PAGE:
At the movies with George Clooney and Frances McDormand in BURN AFTER READING, directed by Joel and Ethan Coen for Focus Features.

Burn After Reading (2008, Joel and Ethan Coen)

The Coens usually write tight scripts. Burn After Reading doesn’t have a particularly tight script. Instead, it’s got a bunch of great performances and funny scenes–astoundingly good dialogue (their use of curse words for humorous effect is noteworthy)–and some great details. But the film isn’t really much of a story. Literally speaking, it’s about what happens after the CIA decides to transfer John Malkovich over to the State Department for no specified reason. In the film’s first uproarious exchange, Malkovich objects to being classified an alcoholic by a Mormon (Burn came before Prop 8, so there–unfortunately–isn’t any mention of alien planets). But the film isn’t really about Malkovich. He’s in quite a bit of it–and is excellent in the film in ways he hasn’t gotten to be excellent in quite a while–but he’s not the lead by any means.

Burn distracts from its lack of protagonist or tight plotting with the funny business. There’s a reasonably traditional first act with Malkovich, but only until it introduces Tilda Swinton (as Malkovich’s wife) and George Clooney (as her lover). Swinton turns in the film’s only bad performance and it isn’t really her fault, it’s the Coen’s. She plays a pediatrician who’s cruel to kids (in front of their parents). Doesn’t seem like she’d make it long in that professional. But it gets a little worse–I don’t think the Coens even bother to name her well in the film. I’m seeing her character’s name in the credits and it’s something of a surprise… like I only would have figured it out through process of elimination.

Anyway, once they show up, it’s not long before Frances McDormand and Brad Pitt arrive. McDormand and Pitt have lots of the film’s best scenes. Pitt shows off why he’s such a great comic actor–they’re both playing dopes, with McDormand a little smarter (only a little). As far as the performances go, Clooney probably comes in second behind Malkovich. While Malkovich gives this great performance, it’s just this technically excellent actor with good material. Clooney–in his Coen Brothers mode–creates this wonderful character, full of tics and idiosyncrasies. Much like the film itself, he exists to amuse.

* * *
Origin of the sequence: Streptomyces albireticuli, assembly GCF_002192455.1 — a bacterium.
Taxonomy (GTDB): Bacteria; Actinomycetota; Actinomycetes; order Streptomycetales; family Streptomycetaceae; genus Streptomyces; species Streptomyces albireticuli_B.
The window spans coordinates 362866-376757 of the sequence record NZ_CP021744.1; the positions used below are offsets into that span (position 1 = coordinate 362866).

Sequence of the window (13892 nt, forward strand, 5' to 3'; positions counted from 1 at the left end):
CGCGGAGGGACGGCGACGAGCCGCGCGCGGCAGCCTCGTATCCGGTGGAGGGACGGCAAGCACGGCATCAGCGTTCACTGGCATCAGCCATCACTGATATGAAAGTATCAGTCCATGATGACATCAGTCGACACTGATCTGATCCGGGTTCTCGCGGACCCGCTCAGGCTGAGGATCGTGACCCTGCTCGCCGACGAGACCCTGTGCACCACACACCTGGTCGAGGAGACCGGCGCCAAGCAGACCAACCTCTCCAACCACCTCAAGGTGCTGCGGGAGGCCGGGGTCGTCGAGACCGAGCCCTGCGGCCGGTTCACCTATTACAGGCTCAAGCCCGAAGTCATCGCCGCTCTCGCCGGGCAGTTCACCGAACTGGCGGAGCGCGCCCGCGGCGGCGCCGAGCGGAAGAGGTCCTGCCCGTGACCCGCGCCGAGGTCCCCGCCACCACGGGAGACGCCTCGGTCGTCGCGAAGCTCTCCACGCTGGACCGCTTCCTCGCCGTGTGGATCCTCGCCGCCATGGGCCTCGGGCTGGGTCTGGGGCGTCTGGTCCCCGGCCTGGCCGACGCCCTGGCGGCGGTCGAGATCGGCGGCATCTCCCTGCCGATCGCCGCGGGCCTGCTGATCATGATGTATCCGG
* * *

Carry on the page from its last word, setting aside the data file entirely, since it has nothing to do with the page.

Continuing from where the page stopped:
The only other supporting roles of note are Richard Jenkins, David Rasche and J.K. Simmons. Jenkins does very well–but he always does very well–even if he doesn’t have much to work with. Rasche and Simmons have these fantastic scenes together, which is where Burn After Reading is so frustrating. Their scenes together–two of them–are comic gold, but the scenes’ presence in the film itself is what works against Burn After Reading as a solid narrative.

It’s the Coen Brothers making a movie to get belly laughs and not taking anything else into account. I’m sure one could argue the lunacy of the plot is some kind of post-modern spy movie, but it’d be inaccurate. Burn After Reading is a really funny movie. It probably ought to be something more, given the numerous excellent performances (McDormand, who I didn’t mention before, only creates a caricature, but it’s a good one). But its failing in that department actually doesn’t feel like much of a failure.

3/4★★★

CREDITS

Written and directed by Joel and Ethan Coen; director of photography, Emmanuel Lubezki; edited by Roderick Jaynes; music by Carter Burwell; production designer, Jess Gonchor; produced by Joel Coen, Ethan Coen, Tim Bevan and Eric Fellner; released by Focus Features.

Starring George Clooney (Harry Pfarrer), Frances McDormand (Linda Litzke), John Malkovich (Osbourne Cox), Tilda Swinton (Katie Cox), Brad Pitt (Chad Feldheimer), Richard Jenkins (Ted Treffon), Elizabeth Marvel (Sandy Pfarrer), David Rasche (CIA Officer), J.K. Simmons (CIA Superior) and Olek Krupa (Krapotkin).

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One thought on “Burn After Reading (2008, Joel and Ethan Coen)”

  1. This movie was unexpectedly sad. I attribute this entirely to the story arc of Richard Jenkins’ character, who appears to have lived a very calm life according to his own established morals. When he ultimately sets those morals aside for a grand purpose — for the hope of the love of a woman — he meets his end, and in such an unpleasant, undeserved way. This has completely altered my perception of the film.

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